It takes a lot of work to effectively address the environmental concerns that you could face. Fortunately, you do not have to do this alone. With the right help, you can reach a solution to zoning and land use issues facing you, project neighbors and the entities that enforce zoning and environmental laws.

Pipeline project in SW Georgia raising questions about environmental law compliance, P.1

In our last post, we began looking at the situation of a farmer in southwest Georgia whose property has been destroyed as a result of the Sabal Trail Pipeline project. As we noted, the situation raises questions about whether the pipeline contractors are sincerely working to comply with the requirements of the Clean Water Act and the Manual for Erosion and Sediment Control in Georgia, also known as the Green Book.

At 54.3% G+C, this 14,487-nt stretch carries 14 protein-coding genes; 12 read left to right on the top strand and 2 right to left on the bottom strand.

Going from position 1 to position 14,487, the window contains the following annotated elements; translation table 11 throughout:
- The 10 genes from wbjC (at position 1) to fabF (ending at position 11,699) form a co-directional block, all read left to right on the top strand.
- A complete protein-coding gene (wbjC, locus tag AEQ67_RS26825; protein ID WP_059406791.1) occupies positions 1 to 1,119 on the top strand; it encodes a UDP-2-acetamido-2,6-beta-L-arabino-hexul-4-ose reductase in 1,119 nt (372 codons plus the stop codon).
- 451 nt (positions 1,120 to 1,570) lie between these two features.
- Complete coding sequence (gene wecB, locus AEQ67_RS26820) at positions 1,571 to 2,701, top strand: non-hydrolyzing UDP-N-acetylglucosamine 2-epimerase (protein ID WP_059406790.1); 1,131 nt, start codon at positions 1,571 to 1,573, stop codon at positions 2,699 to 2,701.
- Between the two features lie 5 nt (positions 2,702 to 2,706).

The Clean Water Act, as some readers may be aware, regulates the discharge of pollution into the waters of the United States and gives the EPA authority to implement pollution control programs. The EPA has put in place various pollution control programs, including those enforce wastewater pollution standards and water quality standards for surface water contaminants.

Pipeline project may be leaving farmers with significant property costs

Georgia readers, especially in the southwest part of the state, may have heard by now of the Sabal Trail Pipeline, which runs across southwest Georgia down into Florida. The pipeline, which is a joint project of several energy companies, runs across nine counties in the state of Georgia, covering a lot of farmland, with the aim of bringing natural gas supplies to Florida.

As is often the case with such projects, there are various environmental concerns. The concerns about the impact of the pipeline project on property owners in Georgia are highlighted by what happened to a farmer in Brooks County earlier this year.